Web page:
Location: Assisi, Italy
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Consider an Amtrak pass Amtrak - Hot Deals - Rail Passes - North America Rail Pass

The 15 day NE pass ($299) might be appropriate for the East Coast since you do not want a car in NY, Boston, DC, or PA. Most sites in these cities are accessable by metro rail and parking a car is very expensive. I will be using one next month on my trip.

Once you are ready to go across, you can get a car free from an Auto transport company. Inquire weeks ahead. They can provide you with a free car that you must deliver washed in 11 days to the West Coast. I did this many years ago and it was terrific. Note that if you rent a car, you will have a huge drop off fee because you are taking it one way. If you must rent call around and ask if they have a California car that needs to be taken back.

Depending on the time of year you will cross, the 30 day National Amtrak pass for $799 in low season is not bad.

You must decide if you are taking the Northern USA or Southern USA route. South gets you the Grand Canyon, Vegas, Texas, St Louis, New Orleans. North gets you Chicago, Mt Rushmore, Crazy Horse, Yellowstone, Devils Tower, Reno.

Get a Lets Go USA or at least look at one in the book store. It is fgilled with many little factoids that are well worth the $25.

Also, if you are bringing a laptop, you can get some really great deals like 4 star hotels with breakfast for 100-150 bucks (including taxes) if you book on Expedia or Hotwire.

Last edited by Bob The Builder; 06-07-2008 at 02:08 AM..
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Old 06-07-2008, 09:16 AM
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Truthfully, it would be easy to spend the entire month in California, and you'd see a wide assortment of things - from the redwood trees to working ranches to deserts, plus real cities like San Francisco and fake cities like LA (no offense)

But if you did that, lots of people would say you hadn't seen the real US at all.
And they might be right.

I can safely predict that riding for 8-10 hours each day in an airconditioned car at 65mph, you're not going to get a feel for the real US. Everything along the freeways has been so standardized and homogenized that you'll notice little difference between Maine and California. When you return home, and people ask what you saw, you'll have to say "McDonald's - 1,244 identical McDonald's".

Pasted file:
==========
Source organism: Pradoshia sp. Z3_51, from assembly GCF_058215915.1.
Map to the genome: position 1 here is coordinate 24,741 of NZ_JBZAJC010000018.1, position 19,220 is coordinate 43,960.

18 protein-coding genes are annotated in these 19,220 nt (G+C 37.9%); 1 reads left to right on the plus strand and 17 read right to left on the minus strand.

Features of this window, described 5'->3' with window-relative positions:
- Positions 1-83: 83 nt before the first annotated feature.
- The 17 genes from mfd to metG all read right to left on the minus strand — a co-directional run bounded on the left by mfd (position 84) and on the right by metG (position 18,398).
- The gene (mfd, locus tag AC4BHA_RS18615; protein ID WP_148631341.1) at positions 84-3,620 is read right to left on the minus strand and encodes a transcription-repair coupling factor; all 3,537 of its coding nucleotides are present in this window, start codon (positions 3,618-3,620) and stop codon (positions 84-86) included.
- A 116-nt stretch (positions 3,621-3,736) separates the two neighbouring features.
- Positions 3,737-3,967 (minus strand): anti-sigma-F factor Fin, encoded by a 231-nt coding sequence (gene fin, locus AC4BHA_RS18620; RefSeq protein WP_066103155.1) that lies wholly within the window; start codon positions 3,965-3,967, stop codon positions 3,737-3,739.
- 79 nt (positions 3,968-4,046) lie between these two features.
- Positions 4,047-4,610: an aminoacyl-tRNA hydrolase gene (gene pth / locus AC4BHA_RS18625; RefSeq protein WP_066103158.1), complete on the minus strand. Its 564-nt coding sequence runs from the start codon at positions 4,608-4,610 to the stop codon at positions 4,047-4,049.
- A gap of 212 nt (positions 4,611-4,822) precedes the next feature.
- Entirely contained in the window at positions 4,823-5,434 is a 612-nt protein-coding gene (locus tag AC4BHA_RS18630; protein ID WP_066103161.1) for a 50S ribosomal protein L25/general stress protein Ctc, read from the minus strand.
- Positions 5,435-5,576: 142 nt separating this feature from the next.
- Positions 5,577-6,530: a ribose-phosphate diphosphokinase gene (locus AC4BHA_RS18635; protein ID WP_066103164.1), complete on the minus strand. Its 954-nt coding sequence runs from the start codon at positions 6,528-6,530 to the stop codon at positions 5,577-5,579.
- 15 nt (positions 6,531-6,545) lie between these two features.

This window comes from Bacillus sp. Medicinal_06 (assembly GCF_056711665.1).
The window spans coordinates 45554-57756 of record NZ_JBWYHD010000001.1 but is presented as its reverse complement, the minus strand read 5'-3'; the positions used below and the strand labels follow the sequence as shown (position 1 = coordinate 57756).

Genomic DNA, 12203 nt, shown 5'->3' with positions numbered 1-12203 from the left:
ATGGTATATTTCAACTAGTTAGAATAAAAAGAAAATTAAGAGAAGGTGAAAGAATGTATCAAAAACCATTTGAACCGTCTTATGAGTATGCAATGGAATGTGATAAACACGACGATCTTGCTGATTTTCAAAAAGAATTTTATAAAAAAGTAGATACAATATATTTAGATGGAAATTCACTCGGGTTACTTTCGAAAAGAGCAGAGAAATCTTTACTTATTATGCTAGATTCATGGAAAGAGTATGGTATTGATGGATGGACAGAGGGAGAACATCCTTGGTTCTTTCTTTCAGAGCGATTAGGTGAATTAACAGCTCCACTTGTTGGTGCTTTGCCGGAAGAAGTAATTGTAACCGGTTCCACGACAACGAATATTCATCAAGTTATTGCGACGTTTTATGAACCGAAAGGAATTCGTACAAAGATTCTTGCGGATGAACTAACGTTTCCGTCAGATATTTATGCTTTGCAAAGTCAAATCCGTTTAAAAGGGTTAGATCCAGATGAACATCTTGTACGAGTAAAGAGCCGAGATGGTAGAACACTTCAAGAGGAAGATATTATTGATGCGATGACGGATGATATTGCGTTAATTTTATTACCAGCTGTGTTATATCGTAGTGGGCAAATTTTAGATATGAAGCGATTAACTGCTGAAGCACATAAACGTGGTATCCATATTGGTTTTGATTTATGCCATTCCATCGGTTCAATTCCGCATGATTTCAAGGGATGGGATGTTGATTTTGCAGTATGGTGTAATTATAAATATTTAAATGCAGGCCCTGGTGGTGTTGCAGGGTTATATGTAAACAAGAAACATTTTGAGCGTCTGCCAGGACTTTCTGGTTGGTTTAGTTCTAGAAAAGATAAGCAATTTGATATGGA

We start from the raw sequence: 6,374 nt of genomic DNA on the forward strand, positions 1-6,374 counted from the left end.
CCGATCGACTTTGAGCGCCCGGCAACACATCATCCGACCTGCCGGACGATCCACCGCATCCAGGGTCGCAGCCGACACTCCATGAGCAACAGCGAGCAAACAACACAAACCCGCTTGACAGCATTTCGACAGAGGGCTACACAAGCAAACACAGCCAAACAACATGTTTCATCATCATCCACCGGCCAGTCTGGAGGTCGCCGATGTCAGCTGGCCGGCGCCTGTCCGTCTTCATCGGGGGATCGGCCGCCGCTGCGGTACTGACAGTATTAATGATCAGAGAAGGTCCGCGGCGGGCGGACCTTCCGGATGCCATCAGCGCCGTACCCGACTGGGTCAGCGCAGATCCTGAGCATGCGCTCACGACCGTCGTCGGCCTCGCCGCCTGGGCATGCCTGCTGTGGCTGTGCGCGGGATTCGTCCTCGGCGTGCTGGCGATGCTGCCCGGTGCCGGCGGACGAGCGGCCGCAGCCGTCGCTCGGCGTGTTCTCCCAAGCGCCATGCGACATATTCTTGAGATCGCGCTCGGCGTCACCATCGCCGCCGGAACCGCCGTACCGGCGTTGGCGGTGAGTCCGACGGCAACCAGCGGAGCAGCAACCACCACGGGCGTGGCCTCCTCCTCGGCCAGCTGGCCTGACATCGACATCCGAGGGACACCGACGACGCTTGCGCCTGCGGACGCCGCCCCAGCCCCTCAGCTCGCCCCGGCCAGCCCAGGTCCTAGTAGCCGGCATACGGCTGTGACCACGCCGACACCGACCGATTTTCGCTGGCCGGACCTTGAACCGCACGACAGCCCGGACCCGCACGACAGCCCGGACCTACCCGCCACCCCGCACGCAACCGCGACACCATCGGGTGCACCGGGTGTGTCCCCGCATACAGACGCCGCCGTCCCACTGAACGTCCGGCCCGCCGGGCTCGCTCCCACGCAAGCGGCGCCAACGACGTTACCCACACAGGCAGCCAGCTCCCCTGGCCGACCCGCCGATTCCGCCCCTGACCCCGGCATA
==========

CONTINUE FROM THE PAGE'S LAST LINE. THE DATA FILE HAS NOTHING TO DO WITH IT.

Therefore my suggestion of the train, talking with real people, stopping in small towns. Camping is fine, locally-owned B&B's are good for when you need a break from camping. You might even get a taste of local foods that way.
And to miss out on things like - grits - would be - inexcusable
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Old 06-07-2008, 10:24 AM
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Seeing that mountains, hiking, camping interest your group, here's what I would do:

NY - no car needed, ride the subway and ferry.

Acela to Washington, (3 hrs, but expensive) or regional train (4 hrs, much cheaper) not only historic and scenic, but there are great museums there, not just art, but natural history and technology. At least a day in DC.

AMTRAK to somewhere along the Blue Ridge Parkway. This is > 400 miles of non-commercial, twisty road along the mountain ridges. No trucks, motels, burger joints, but plenty of trails, scenic vistas, and campgrounds. Parkway Maps
You might start at Charlottesville, VA, (2 1/2hrs from DC) very near the northern end of the parkway, or to High Point, NC (8 hrs. from DC) near the southern end. (where the highest mountains are found). I doubt your schedule would allow driving the whole thing. Speed limits are low, and for very good reason.

Back to AMTRAK to Atlanta (8 hrs., if you want to stop there) and on to New Orleans (20 hrs.) where you'll have to spend the night - jazz & refreshments would be in order

AMTRAK to LA, (48hrs.) with perhaps a stopover at the Grand Canyon, and a lot of desert scenery along the way. Hollywood.

LA to Santa Barbara - train, again, which runs right beside the ocean.